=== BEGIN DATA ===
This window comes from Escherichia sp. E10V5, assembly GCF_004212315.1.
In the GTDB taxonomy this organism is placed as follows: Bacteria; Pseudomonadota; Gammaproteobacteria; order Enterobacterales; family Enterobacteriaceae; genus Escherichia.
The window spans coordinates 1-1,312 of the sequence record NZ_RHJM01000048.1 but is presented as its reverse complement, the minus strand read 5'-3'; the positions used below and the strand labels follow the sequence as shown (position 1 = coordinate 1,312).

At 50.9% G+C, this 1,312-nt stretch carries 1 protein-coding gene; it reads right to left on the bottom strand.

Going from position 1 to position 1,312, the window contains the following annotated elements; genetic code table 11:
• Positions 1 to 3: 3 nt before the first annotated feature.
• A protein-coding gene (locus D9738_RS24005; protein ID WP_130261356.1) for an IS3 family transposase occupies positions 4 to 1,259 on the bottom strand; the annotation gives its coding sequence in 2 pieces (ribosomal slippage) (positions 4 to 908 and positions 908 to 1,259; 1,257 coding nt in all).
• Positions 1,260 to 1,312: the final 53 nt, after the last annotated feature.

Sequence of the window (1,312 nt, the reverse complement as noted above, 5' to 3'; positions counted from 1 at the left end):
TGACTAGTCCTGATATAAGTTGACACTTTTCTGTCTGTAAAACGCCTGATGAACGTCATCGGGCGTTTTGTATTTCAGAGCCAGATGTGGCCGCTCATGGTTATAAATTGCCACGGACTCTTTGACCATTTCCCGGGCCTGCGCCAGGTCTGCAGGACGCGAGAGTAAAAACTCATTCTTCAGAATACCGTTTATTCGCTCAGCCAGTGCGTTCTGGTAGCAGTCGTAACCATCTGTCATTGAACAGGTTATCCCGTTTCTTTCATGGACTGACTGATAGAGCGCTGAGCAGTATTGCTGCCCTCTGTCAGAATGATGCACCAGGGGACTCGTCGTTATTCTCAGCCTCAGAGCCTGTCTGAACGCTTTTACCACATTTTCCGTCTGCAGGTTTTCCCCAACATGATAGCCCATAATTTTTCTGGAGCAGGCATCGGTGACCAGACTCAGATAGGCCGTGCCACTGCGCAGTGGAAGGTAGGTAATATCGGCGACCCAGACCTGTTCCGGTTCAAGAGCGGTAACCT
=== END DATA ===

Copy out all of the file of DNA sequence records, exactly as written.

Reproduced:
This window comes from Escherichia sp. E10V5, assembly GCF_004212315.1.
In the GTDB taxonomy this organism is placed as follows: Bacteria; Pseudomonadota; Gammaproteobacteria; order Enterobacterales; family Enterobacteriaceae; genus Escherichia.
The window spans coordinates 1-1,312 of the sequence record NZ_RHJM01000048.1 but is presented as its reverse complement, the minus strand read 5'-3'; the positions used below and the strand labels follow the sequence as shown (position 1 = coordinate 1,312).

At 50.9% G+C, this 1,312-nt stretch carries 1 protein-coding gene; it reads right to left on the bottom strand.

Going from position 1 to position 1,312, the window contains the following annotated elements; genetic code table 11:
• Positions 1 to 3: 3 nt before the first annotated feature.
• A protein-coding gene (locus D9738_RS24005; protein ID WP_130261356.1) for an IS3 family transposase occupies positions 4 to 1,259 on the bottom strand; the annotation gives its coding sequence in 2 pieces (ribosomal slippage) (positions 4 to 908 and positions 908 to 1,259; 1,257 coding nt in all).
• Positions 1,260 to 1,312: the final 53 nt, after the last annotated feature.

Sequence of the window (1,312 nt, the reverse complement as noted above, 5' to 3'; positions counted from 1 at the left end):
TGACTAGTCCTGATATAAGTTGACACTTTTCTGTCTGTAAAACGCCTGATGAACGTCATCGGGCGTTTTGTATTTCAGAGCCAGATGTGGCCGCTCATGGTTATAAATTGCCACGGACTCTTTGACCATTTCCCGGGCCTGCGCCAGGTCTGCAGGACGCGAGAGTAAAAACTCATTCTTCAGAATACCGTTTATTCGCTCAGCCAGTGCGTTCTGGTAGCAGTCGTAACCATCTGTCATTGAACAGGTTATCCCGTTTCTTTCATGGACTGACTGATAGAGCGCTGAGCAGTATTGCTGCCCTCTGTCAGAATGATGCACCAGGGGACTCGTCGTTATTCTCAGCCTCAGAGCCTGTCTGAACGCTTTTACCACATTTTCCGTCTGCAGGTTTTCCCCAACATGATAGCCCATAATTTTTCTGGAGCAGGCATCGGTGACCAGACTCAGATAGGCCGTGCCACTGCGCAGTGGAAGGTAGGTAATATCGGCGACCCAGACCTGTTCCGGTTCAAGAGCGGTAACCT